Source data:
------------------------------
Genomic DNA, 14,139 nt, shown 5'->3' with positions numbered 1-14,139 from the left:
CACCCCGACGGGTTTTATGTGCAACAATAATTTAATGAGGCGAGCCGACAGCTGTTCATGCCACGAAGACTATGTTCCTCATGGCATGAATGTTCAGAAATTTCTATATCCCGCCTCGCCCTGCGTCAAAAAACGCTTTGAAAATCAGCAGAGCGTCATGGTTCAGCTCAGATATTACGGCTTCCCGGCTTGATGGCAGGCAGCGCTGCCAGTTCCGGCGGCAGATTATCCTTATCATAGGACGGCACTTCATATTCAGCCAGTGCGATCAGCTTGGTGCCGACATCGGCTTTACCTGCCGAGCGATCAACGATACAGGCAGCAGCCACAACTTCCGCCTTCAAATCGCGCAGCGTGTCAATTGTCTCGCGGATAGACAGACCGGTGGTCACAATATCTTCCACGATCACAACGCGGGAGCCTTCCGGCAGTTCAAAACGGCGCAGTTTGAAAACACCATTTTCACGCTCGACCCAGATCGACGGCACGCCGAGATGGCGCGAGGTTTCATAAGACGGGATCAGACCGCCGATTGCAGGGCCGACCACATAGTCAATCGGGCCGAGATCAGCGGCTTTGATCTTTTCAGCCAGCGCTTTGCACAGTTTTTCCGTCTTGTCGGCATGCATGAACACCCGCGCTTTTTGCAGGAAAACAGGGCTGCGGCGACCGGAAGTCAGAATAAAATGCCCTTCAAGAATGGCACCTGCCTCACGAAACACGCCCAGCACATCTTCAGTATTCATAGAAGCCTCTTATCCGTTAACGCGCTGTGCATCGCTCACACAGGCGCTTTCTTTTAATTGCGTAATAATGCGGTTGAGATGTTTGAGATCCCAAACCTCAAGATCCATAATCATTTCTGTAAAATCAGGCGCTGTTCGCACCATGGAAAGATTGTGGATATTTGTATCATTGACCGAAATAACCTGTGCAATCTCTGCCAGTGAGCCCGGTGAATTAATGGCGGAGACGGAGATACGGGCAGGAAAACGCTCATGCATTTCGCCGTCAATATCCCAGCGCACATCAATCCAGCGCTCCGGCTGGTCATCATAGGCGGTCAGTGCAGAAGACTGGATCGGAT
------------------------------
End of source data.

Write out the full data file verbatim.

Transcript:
Genomic DNA, 14,139 nt, shown 5'->3' with positions numbered 1-14,139 from the left:
CACCCCGACGGGTTTTATGTGCAACAATAATTTAATGAGGCGAGCCGACAGCTGTTCATGCCACGAAGACTATGTTCCTCATGGCATGAATGTTCAGAAATTTCTATATCCCGCCTCGCCCTGCGTCAAAAAACGCTTTGAAAATCAGCAGAGCGTCATGGTTCAGCTCAGATATTACGGCTTCCCGGCTTGATGGCAGGCAGCGCTGCCAGTTCCGGCGGCAGATTATCCTTATCATAGGACGGCACTTCATATTCAGCCAGTGCGATCAGCTTGGTGCCGACATCGGCTTTACCTGCCGAGCGATCAACGATACAGGCAGCAGCCACAACTTCCGCCTTCAAATCGCGCAGCGTGTCAATTGTCTCGCGGATAGACAGACCGGTGGTCACAATATCTTCCACGATCACAACGCGGGAGCCTTCCGGCAGTTCAAAACGGCGCAGTTTGAAAACACCATTTTCACGCTCGACCCAGATCGACGGCACGCCGAGATGGCGCGAGGTTTCATAAGACGGGATCAGACCGCCGATTGCAGGGCCGACCACATAGTCAATCGGGCCGAGATCAGCGGCTTTGATCTTTTCAGCCAGCGCTTTGCACAGTTTTTCCGTCTTGTCGGCATGCATGAACACCCGCGCTTTTTGCAGGAAAACAGGGCTGCGGCGACCGGAAGTCAGAATAAAATGCCCTTCAAGAATGGCACCTGCCTCACGAAACACGCCCAGCACATCTTCAGTATTCATAGAAGCCTCTTATCCGTTAACGCGCTGTGCATCGCTCACACAGGCGCTTTCTTTTAATTGCGTAATAATGCGGTTGAGATGTTTGAGATCCCAAACCTCAAGATCCATAATCATTTCTGTAAAATCAGGCGCTGTTCGCACCATGGAAAGATTGTGGATATTTGTATCATTGACCGAAATAACCTGTGCAATCTCTGCCAGTGAGCCCGGTGAATTAATGGCGGAGACGGAGATACGGGCAGGAAAACGCTCATGCATTTCGCCGTCAATATCCCAGCGCACATCAATCCAGCGCTCCGGCTGGTCATCATAGGCGGTCAGTGCAGAAGACTGGATCGGAT